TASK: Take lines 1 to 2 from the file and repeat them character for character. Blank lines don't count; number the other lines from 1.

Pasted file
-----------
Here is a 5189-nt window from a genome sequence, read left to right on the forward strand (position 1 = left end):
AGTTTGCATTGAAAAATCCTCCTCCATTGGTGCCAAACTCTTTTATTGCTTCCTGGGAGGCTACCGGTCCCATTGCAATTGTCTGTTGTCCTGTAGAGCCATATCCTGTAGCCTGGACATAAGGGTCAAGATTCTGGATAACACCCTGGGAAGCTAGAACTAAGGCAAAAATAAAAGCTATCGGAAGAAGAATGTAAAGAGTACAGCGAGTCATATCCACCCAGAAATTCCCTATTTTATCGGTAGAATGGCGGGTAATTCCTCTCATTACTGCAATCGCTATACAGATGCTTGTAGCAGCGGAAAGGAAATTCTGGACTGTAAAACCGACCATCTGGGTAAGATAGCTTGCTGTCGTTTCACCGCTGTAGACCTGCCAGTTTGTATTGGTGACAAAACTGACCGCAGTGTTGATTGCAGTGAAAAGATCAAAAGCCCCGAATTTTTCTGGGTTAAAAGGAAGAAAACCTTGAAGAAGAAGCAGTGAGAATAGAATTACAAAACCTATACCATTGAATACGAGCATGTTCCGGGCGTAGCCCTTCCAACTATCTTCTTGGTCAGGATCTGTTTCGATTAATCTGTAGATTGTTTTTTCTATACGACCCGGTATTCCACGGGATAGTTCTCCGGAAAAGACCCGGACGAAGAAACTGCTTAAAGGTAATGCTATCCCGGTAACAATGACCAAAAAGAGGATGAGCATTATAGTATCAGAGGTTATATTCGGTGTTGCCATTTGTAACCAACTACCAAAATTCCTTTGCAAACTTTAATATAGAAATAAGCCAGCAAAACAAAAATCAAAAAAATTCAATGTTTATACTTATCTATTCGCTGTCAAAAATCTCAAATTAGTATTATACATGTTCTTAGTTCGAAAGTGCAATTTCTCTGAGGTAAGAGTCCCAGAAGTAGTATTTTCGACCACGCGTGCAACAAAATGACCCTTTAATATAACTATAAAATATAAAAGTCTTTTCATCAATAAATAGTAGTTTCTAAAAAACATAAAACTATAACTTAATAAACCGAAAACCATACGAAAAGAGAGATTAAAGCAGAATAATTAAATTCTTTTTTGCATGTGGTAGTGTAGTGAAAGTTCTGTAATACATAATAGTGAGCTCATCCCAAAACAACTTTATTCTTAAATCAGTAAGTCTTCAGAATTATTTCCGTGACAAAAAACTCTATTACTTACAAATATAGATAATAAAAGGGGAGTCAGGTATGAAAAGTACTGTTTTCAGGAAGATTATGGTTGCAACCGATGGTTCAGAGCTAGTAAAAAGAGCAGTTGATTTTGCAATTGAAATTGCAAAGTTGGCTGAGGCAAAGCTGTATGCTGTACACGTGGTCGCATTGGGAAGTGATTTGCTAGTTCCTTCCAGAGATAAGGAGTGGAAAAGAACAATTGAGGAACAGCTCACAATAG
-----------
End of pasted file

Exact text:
Here is a 5189-nt window from a genome sequence, read left to right on the forward strand (position 1 = left end):
AGTTTGCATTGAAAAATCCTCCTCCATTGGTGCCAAACTCTTTTATTGCTTCCTGGGAGGCTACCGGTCCCATTGCAATTGTCTGTTGTCCTGTAGAGCCATATCCTGTAGCCTGGACATAAGGGTCAAGATTCTGGATAACACCCTGGGAAGCTAGAACTAAGGCAAAAATAAAAGCTATCGGAAGAAGAATGTAAAGAGTACAGCGAGTCATATCCACCCAGAAATTCCCTATTTTATCGGTAGAATGGCGGGTAATTCCTCTCATTACTGCAATCGCTATACAGATGCTTGTAGCAGCGGAAAGGAAATTCTGGACTGTAAAACCGACCATCTGGGTAAGATAGCTTGCTGTCGTTTCACCGCTGTAGACCTGCCAGTTTGTATTGGTGACAAAACTGACCGCAGTGTTGATTGCAGTGAAAAGATCAAAAGCCCCGAATTTTTCTGGGTTAAAAGGAAGAAAACCTTGAAGAAGAAGCAGTGAGAATAGAATTACAAAACCTATACCATTGAATACGAGCATGTTCCGGGCGTAGCCCTTCCAACTATCTTCTTGGTCAGGATCTGTTTCGATTAATCTGTAGATTGTTTTTTCTATACGACCCGGTATTCCACGGGATAGTTCTCCGGAAAAGACCCGGACGAAGAAACTGCTTAAAGGTAATGCTATCCCGGTAACAATGACCAAAAAGAGGATGAGCATTATAGTATCAGAGGTTATATTCGGTGTTGCCATTTGTAACCAACTACCAAAATTCCTTTGCAAACTTTAATATAGAAATAAGCCAGCAAAACAAAAATCAAAAAAATTCAATGTTTATACTTATCTATTCGCTGTCAAAAATCTCAAATTAGTATTATACATGTTCTTAGTTCGAAAGTGCAATTTCTCTGAGGTAAGAGTCCCAGAAGTAGTATTTTCGACCACGCGTGCAACAAAATGACCCTTTAATATAACTATAAAATATAAAAGTCTTTTCATCAATAAATAGTAGTTTCTAAAAAACATAAAACTATAACTTAATAAACCGAAAACCATACGAAAAGAGAGATTAAAGCAGAATAATTAAATTCTTTTTTGCATGTGGTAGTGTAGTGAAAGTTCTGTAATACATAATAGTGAGCTCATCCCAAAACAACTTTATTCTTAAATCAGTAAGTCTTCAGAATTATTTCCGTGACAAAAAACTCTATTACTTACAAATATAGATAATAAAAGGGGAGTCAGGTATGAAAAGTACTGTTTTCAGGAAGATTATGGTTGCAACCGATGGTTCAGAGCTAGTAAAAAGAGCAGTTGATTTTGCAATTGAAATTGCAAAGTTGGCTGAGGCAAAGCTGTATGCTGTACACGTGGTCGCATTGGGAAGTGATTTGCTAGTTCCTTCCAGAGATAAGGAGTGGAAAAGAACAATTGAGGAACAGCTCACAATAG